• Zach Lym Reply

        the current HEVC patent issues (with patents being hold outside of MPEG-LA or any running patent pool) is a real issue in my opinion.

        Note that the VP8 cross-licensing deal doesn’t cover new encoding techniques used in VP9, so why isn’t MPEG-LA and HEVC going after Google?

        I can see trolls saving their frivolous lawsuits to try and mar AV1’s reputation, but hopefully Google will either forge another cross-licensing deal or beat them in court. Even if they lost, wouldn’t AV1 convert into a royalty bearing codec … just like H.26x? Seriously, I’m asking!

        With any luck, the technique would only be used in a higher-level profile that can be disabled. If it’s a serious mess, then AOM will rip out the offending technique and we will move onto AV1.1. Even if AV1 fails hard, AV2 will benefit from the legal vetting of AV1 and will avoid the DCT patent thicket via lapped-transforms.

        So yes, I agree with you that patent trolling is a serious problem. But your assertion that AV1 *probably* steps on external patents doesn’t square with history and seems like a very lazy argument (friendly poke : ).

        • Romain Bouqueau Reply

          AV1’s reputation, but hopefully Google

          That’s not only about Google and it makes things significantly more complex.

          will either forge another cross-licensing deal or beat them in court.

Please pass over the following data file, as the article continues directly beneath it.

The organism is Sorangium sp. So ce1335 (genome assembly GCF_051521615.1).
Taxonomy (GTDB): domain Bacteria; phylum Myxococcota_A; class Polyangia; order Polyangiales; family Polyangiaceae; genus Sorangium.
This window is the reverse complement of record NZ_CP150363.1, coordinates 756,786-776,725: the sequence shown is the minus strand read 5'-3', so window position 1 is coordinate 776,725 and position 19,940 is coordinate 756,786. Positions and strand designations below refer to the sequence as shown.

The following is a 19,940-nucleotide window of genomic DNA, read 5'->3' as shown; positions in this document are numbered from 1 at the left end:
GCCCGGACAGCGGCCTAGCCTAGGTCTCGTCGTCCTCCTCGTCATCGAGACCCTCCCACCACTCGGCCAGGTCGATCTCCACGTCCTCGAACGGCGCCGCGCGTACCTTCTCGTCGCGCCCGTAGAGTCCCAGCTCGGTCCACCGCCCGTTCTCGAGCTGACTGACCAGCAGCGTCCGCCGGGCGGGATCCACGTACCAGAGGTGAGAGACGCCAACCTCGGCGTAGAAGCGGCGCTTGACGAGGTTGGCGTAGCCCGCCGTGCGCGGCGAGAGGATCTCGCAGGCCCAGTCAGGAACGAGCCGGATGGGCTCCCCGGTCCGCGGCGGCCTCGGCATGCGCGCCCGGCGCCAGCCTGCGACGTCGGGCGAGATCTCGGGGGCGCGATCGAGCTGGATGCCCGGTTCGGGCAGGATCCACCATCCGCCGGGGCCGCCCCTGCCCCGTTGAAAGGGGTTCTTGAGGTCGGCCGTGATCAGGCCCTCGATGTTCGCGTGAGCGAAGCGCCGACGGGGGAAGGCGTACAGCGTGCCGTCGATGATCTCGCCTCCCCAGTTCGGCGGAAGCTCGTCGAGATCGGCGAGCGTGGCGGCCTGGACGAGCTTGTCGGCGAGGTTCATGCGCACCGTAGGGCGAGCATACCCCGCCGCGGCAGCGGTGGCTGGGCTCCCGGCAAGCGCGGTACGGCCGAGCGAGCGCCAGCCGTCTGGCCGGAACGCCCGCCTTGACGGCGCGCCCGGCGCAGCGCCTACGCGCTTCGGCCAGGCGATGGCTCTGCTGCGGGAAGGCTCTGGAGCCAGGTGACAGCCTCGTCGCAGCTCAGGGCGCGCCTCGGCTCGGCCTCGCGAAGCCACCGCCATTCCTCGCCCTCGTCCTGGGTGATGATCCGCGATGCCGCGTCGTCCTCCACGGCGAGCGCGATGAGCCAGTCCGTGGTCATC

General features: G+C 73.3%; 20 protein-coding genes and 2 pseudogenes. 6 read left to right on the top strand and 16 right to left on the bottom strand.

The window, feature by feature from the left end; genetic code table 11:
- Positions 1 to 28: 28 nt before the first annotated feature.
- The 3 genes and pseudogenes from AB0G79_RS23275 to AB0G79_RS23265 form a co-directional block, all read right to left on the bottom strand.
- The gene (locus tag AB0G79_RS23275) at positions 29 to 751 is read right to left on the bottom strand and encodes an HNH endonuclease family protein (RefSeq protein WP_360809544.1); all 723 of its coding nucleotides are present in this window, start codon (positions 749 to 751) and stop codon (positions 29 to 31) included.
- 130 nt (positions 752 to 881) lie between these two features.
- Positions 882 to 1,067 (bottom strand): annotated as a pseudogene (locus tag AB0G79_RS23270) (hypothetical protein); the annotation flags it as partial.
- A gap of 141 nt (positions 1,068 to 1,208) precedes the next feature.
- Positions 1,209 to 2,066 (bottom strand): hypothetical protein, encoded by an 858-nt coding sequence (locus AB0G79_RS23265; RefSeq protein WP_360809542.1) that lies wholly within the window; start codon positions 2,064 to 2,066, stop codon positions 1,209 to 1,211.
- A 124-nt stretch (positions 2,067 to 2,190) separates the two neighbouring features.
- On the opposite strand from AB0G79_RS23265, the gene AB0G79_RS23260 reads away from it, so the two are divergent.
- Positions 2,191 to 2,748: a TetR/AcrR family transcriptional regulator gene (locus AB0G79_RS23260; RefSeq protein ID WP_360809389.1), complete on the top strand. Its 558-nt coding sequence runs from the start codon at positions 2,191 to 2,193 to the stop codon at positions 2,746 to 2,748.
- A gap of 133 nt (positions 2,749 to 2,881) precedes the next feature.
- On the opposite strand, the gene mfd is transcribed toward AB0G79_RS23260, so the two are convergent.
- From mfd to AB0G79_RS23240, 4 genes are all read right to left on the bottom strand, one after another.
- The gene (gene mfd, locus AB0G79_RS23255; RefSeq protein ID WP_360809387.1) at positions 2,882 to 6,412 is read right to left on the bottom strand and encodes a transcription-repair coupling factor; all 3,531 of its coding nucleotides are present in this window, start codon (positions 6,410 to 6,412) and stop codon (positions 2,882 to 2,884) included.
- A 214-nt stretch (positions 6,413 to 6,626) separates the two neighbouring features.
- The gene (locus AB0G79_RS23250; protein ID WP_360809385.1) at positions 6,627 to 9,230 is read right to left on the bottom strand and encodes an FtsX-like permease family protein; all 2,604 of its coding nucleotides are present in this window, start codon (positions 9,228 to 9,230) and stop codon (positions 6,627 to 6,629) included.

I think that’s what AOM is looking for. That’s even more important than the codec quality (so we may have to wait for AV2 or AV3 as you suggest, even if AOM obviously markets otherwise).

          Even if they lost, wouldn’t AV1 convert into a royalty bearing codec … just like H.26x? Seriously, I’m asking!

          If they fail to get an agreement for HEVC, how could they succeed for AV1?

          If it’s a serious mess, then AOM will rip out the offending technique and we will move onto AV1.1

          You cannot do that due to conformance issues. That would make a new codec and chip vendors would lose millions.

          • Zach Lym

            That’s not only about Google and it makes things significantly more complex.

            I would think that the pooled IP of the dozen companies and their web of influence over purchasing decisions would give AOM much greater bargaining power than Google had when they forced MPEG-LA into backing down on their VP8 claims.

            I think that’s what AOM is looking for.

            Yes, and their experience with VP3-VP9 indicate that they will succeed. Don’t forget that Google has invested a quarter of a billion dollars in codec development.

            If they fail to get an agreement for HEVC, how could they succeed for AV1?

            Well, no-one needed to for VP9 : ) But let’s say a court finds that AV1 steps on a single patent, is there any legal mechanism limiting the licensing fees? Can they charge more than what they are asking for another codec?

            You cannot do that due to conformance issues. That would make a new codec and chip vendors would lose millions.

            Depends on the patent and the implementation. But even on fixed-function hardware (if the cost of supporting 1.0 and 1.1 is minimal) streaming services could at least reduce their per-unit licensing fees on nth generation units.

            Sorry to drag this out, I am grateful for your replies. I just don’t think it’s fair to characterize AV1’s chances of stepping on a patent as “probable” when VPx avoided it, especially with the increased legal scrutiny and expanded the patent pool.

            I would love to see an article with more in-depth discussion!